I agree that there’s not many people looking to buy woodrails. They play slower than 70s EMs for example, but are really hard to play well on, and some people like that challenge.

    The York show is in two weeks and is half the size of Pinfest, but 60% of pins are EMs with a lot of woodrails in freeplay. They have a “woodrail row.” I suggest going to the show and you might find one to take home.
    https://pinside.com/pinball/events/white-rose-gameroom-show-2021

    Also, Tom Considine runs a woodrail group on Facebook and lives in Bel Air MD. Do you know him? I’ll try to get his Pinside name.

    #5 32 days ago
    Quoted from Kickout:

    Are woodrail pins worth buying? Is there a market for them? I’ve seen a few at the pinball shows but never a lot a people playing them. What’s your opinion on woodrails?

    1. No.
    2. A tiny one.
    3. Some are okay to look at but the play barely counts as pinball by today's definition.
    4. They are from an era when pins were gambling devices. It's a different "fun" than playing pinball today.

    #6 32 days ago
    Quoted from Kickout:

    Are woodrail pins worth buying? Is there a market for them? I’ve seen a few at the pinball shows but never a lot a people playing them. What’s your opinion on woodrails?
    Kickout

    I would definitely play one before buying. I think they are beautiful pieces of art, but gameplay on a lot of them is slow. I had a 1954 Gottlieb Stage Coach that was a lot of fun but downsizing forced me to sell it. It is now however in the good hands of another Pinsider.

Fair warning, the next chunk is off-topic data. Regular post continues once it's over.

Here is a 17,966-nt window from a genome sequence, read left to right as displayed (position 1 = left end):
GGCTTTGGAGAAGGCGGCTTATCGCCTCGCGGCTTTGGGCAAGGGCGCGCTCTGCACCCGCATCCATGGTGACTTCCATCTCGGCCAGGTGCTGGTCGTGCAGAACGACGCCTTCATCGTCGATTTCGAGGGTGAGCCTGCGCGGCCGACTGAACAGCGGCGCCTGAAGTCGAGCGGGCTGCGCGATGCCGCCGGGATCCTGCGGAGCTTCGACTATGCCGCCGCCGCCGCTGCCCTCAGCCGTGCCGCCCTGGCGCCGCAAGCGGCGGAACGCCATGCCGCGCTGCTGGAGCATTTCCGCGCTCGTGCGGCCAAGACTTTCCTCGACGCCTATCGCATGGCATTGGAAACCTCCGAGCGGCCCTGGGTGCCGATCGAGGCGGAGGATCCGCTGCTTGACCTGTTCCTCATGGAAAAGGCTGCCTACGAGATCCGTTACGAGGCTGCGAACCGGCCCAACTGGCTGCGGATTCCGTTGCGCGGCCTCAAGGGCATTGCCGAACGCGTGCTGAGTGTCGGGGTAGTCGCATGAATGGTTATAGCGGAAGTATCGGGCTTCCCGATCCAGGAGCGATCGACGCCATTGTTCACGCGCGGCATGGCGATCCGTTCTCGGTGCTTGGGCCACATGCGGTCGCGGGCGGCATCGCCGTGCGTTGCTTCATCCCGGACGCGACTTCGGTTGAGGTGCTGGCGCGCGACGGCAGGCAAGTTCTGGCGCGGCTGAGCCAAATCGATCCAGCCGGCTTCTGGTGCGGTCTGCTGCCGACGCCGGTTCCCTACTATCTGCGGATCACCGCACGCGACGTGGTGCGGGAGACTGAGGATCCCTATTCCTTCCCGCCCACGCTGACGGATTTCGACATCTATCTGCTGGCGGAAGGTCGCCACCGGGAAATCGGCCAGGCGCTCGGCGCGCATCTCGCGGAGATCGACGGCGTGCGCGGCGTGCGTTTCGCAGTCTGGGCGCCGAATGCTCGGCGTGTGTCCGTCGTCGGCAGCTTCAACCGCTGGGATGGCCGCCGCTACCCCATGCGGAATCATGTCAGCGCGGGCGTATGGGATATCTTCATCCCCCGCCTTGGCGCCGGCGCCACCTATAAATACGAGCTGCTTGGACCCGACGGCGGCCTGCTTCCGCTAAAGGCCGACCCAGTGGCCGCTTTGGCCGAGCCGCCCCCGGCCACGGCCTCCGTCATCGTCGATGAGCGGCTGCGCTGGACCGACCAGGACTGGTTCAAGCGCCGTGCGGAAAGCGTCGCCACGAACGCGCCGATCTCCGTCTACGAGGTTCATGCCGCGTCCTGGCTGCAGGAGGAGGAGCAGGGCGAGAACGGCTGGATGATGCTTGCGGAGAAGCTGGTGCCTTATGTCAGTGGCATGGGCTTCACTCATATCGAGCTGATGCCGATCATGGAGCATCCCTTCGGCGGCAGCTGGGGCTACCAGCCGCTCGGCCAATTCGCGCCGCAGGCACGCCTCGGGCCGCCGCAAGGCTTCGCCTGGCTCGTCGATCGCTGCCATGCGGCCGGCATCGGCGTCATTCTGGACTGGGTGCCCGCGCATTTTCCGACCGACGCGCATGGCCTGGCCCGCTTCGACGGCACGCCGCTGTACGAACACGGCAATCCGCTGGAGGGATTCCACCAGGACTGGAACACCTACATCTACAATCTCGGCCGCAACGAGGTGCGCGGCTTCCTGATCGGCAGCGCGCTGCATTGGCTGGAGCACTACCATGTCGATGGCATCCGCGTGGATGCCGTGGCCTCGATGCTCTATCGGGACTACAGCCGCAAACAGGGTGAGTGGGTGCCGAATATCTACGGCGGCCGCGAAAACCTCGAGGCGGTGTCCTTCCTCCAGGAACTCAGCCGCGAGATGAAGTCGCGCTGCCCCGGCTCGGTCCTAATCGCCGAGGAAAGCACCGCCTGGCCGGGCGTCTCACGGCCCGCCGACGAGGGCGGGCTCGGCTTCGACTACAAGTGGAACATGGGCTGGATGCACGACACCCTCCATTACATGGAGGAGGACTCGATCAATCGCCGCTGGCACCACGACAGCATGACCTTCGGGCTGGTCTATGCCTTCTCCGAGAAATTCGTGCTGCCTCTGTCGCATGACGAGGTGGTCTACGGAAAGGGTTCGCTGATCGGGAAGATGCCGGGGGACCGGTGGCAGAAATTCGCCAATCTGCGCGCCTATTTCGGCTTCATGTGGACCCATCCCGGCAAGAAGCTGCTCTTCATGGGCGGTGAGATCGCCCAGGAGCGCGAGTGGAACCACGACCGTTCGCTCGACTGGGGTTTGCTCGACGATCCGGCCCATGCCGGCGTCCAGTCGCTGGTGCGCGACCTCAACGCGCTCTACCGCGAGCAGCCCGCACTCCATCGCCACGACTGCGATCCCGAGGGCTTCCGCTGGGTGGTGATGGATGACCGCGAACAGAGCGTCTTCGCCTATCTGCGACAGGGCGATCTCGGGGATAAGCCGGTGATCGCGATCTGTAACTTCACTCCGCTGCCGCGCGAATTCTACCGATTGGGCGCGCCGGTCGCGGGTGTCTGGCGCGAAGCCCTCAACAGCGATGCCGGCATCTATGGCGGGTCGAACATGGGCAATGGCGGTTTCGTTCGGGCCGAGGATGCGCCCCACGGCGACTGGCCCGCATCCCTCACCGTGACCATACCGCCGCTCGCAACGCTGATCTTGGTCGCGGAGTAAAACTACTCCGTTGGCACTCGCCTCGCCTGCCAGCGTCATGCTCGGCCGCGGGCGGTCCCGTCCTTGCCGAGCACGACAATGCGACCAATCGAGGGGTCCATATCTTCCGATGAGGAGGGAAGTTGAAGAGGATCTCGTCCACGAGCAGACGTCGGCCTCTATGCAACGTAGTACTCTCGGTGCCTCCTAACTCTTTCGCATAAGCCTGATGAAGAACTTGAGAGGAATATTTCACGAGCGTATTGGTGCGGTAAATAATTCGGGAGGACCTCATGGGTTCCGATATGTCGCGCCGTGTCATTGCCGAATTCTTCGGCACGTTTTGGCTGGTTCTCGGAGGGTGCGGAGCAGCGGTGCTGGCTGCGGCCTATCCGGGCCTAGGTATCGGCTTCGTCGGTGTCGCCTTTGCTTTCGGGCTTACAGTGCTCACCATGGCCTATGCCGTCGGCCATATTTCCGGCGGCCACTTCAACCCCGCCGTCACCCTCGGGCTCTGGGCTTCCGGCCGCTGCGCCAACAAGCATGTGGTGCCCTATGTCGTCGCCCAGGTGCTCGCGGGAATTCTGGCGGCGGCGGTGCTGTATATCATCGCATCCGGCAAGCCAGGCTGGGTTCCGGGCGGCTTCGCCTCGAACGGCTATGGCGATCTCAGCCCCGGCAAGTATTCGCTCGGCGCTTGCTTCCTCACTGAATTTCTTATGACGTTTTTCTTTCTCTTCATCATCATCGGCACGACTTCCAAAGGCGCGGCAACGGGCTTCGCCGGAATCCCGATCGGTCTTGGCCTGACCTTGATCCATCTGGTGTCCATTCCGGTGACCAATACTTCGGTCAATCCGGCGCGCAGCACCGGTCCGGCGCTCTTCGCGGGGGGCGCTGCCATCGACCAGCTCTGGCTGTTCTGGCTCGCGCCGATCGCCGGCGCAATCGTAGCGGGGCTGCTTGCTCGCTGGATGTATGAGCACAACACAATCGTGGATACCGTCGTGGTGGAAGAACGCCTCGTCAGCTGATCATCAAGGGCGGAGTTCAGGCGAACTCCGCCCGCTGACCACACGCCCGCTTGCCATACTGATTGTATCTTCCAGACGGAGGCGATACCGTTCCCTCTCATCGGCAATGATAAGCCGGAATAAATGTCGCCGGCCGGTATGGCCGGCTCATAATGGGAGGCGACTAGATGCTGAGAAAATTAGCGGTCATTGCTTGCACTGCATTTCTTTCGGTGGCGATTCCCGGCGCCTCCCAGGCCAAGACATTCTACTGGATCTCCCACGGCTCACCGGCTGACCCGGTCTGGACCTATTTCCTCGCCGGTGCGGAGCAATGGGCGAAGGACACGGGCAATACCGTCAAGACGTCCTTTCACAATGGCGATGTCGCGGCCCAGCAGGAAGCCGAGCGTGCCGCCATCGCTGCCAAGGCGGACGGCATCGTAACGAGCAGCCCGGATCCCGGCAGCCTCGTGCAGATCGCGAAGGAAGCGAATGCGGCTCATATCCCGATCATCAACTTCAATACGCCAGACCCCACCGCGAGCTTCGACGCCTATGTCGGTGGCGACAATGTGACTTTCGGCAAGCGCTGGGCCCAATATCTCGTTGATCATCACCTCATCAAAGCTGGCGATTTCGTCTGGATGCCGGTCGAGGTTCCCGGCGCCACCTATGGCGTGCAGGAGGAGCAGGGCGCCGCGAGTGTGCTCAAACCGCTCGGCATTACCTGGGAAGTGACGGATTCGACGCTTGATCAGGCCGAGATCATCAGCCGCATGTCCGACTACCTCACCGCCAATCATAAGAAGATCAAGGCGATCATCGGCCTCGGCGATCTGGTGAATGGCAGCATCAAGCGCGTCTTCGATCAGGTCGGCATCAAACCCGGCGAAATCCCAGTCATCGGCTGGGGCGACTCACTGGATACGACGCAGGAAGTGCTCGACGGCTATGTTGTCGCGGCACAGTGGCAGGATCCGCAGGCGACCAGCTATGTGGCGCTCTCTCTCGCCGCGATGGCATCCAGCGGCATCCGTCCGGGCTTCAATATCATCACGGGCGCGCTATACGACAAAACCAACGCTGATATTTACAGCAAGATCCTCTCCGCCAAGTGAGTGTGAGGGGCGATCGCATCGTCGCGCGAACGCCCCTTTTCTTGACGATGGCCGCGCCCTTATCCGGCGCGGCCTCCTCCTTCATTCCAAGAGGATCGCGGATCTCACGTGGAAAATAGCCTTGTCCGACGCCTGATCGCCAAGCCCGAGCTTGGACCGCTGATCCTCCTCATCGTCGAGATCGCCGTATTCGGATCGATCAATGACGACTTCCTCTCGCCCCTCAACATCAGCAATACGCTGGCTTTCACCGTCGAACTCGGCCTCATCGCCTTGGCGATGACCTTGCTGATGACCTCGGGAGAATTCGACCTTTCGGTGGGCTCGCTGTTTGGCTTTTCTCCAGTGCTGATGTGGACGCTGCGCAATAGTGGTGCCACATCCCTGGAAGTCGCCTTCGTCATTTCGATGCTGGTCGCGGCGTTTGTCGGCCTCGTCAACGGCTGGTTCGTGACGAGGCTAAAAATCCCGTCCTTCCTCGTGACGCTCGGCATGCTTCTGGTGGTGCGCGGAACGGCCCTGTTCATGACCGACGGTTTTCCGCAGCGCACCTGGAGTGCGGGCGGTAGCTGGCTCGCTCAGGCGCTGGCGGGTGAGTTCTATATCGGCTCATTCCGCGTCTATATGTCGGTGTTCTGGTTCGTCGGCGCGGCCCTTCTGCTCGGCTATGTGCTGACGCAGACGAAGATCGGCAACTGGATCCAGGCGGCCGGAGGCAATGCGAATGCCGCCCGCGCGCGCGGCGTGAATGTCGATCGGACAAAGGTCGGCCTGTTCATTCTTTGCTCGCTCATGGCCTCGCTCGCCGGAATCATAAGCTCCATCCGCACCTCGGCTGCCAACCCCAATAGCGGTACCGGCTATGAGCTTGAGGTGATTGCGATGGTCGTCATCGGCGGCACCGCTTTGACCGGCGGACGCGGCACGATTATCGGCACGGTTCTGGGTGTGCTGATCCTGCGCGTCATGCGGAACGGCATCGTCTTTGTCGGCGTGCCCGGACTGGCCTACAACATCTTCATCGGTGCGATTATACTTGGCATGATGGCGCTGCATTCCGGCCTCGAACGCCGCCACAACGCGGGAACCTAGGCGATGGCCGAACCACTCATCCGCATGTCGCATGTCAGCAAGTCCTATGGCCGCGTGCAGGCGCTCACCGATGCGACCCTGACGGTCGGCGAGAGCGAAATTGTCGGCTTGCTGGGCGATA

#7 32 days ago

    They are past most of our nostalgia timeframes. I've got a 1954 Williams Spitfire that has "impulse flippers" (like a pitch & bat), but the art is awesome and hey it's pinball. Still fun to play -- a 50V game plays fast & furious. How can you say no to these ladies?

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    #8 32 days ago

    Been waiting months for my woodie to get here from the States.

    It's a 51 Williams Control Tower.

    https://www.ipdb.org/search.pl?any=control+tower&sortby=name&search=Search+Database&searchtype=quick#566

    It got dropped off down the coast at my techs place for a going over and i'm going to get it on Saturday. I'm really excited abaout it.

    Mitch says
    "Have to say i really like it.. i find it really addictive to play, definitely one of those "just one more game" kind of games!! I'm very glad to have had the opportunity to work on it (and play it heaps before it leaves the building)"

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    I mostly bought it for my players here in Sunday Silverball. It's good for people to know where pinball came from, and i'm really, really looking forward to the grumbles and groans when it comes up in comp.

    #9 32 days ago

    I find woodrails very interesting players, and love owning them. I play woodrails as often as possible.

    - They were made in a time of heavy innovation on rules and layout design - many games offer multiple paths to special, in some cases the holdover extra or super specials that award a ton of replays at once.

    - They are physically smaller and lighter, so much easier to move and move while playing.